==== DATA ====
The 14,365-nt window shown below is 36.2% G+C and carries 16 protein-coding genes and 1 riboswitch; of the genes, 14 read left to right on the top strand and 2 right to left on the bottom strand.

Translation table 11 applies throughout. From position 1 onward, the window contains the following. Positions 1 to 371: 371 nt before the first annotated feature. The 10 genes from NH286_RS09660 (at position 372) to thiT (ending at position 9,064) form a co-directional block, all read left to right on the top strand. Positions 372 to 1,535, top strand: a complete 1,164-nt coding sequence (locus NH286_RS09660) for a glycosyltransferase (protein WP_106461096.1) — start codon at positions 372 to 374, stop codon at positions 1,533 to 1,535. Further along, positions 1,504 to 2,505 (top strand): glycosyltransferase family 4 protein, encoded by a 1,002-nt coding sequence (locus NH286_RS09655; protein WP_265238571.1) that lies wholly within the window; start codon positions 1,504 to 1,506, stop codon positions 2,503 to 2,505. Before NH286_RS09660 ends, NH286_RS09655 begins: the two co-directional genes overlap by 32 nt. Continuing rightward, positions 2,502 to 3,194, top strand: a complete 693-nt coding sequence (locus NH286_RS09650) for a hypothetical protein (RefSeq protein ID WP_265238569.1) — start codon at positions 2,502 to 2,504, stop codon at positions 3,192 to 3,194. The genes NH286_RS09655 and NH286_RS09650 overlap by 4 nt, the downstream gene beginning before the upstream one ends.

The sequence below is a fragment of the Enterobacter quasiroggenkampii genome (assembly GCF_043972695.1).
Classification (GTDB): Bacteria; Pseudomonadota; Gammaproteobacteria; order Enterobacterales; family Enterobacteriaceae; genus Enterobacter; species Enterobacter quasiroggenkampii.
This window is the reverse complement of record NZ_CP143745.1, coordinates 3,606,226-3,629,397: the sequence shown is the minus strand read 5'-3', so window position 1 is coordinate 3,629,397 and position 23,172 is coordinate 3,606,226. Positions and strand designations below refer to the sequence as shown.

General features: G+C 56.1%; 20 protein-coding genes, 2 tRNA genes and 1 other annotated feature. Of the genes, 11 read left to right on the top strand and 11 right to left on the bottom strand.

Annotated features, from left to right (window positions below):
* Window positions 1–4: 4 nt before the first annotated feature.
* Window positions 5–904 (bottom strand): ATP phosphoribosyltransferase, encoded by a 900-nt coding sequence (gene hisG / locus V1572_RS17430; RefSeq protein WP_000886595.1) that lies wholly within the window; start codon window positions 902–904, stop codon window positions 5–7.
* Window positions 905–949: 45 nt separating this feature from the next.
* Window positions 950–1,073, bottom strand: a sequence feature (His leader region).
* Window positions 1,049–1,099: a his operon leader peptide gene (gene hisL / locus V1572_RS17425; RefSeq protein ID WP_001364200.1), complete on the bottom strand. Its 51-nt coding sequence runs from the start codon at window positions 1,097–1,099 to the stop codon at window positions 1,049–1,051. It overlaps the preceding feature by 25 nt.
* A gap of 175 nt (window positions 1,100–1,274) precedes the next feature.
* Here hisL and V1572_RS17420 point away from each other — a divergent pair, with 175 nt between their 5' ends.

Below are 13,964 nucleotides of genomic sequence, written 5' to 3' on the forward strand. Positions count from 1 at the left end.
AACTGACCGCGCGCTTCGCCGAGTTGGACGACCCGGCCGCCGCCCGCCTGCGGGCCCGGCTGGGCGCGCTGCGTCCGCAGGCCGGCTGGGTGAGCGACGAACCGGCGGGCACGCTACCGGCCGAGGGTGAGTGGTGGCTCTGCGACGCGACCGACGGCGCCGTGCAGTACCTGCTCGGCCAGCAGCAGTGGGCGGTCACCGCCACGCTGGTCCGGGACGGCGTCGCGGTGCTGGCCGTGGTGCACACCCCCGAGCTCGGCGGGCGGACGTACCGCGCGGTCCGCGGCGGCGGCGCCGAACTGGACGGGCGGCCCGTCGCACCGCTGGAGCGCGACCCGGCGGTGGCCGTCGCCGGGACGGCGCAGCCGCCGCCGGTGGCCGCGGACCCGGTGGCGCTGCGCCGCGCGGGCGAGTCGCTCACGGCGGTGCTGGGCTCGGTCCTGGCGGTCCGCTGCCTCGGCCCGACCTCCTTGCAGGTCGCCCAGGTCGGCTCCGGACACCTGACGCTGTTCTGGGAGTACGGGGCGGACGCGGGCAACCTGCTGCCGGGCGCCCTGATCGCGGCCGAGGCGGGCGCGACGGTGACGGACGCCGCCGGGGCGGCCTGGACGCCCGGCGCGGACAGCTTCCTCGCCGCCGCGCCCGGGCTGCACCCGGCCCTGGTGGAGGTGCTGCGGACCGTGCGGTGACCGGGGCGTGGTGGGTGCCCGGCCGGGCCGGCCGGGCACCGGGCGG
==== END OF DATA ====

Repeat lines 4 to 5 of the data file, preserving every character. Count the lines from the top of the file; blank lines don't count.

Classification (GTDB): Bacteria; Pseudomonadota; Gammaproteobacteria; order Enterobacterales; family Enterobacteriaceae; genus Enterobacter; species Enterobacter quasiroggenkampii.
This window is the reverse complement of record NZ_CP143745.1, coordinates 3,606,226-3,629,397: the sequence shown is the minus strand read 5'-3', so window position 1 is coordinate 3,629,397 and position 23,172 is coordinate 3,606,226. Positions and strand designations below refer to the sequence as shown.